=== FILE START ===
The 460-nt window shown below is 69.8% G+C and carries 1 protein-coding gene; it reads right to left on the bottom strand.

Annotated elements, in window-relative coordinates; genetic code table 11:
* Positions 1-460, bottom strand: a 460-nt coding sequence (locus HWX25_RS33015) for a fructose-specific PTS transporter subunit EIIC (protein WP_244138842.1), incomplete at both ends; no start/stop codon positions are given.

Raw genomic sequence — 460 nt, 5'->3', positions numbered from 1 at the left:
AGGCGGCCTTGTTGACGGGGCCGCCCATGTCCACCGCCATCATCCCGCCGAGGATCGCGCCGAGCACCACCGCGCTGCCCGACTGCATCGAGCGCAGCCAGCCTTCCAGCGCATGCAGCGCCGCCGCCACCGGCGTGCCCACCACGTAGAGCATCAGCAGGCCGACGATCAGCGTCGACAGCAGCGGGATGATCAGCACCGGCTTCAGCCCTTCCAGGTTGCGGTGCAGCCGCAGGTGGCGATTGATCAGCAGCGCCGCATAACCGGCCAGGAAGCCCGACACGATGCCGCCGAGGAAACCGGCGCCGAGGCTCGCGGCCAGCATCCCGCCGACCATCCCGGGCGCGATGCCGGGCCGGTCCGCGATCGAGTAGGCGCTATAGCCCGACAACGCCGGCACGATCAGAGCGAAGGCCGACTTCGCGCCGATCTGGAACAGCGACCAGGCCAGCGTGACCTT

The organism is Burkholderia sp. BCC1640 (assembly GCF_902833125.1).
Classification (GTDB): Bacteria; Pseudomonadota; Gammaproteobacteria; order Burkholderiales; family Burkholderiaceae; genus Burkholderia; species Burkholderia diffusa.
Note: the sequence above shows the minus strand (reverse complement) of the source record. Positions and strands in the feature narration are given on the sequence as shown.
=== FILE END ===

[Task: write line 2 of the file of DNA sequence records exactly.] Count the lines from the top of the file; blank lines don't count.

Annotated elements, in window-relative coordinates; genetic code table 11: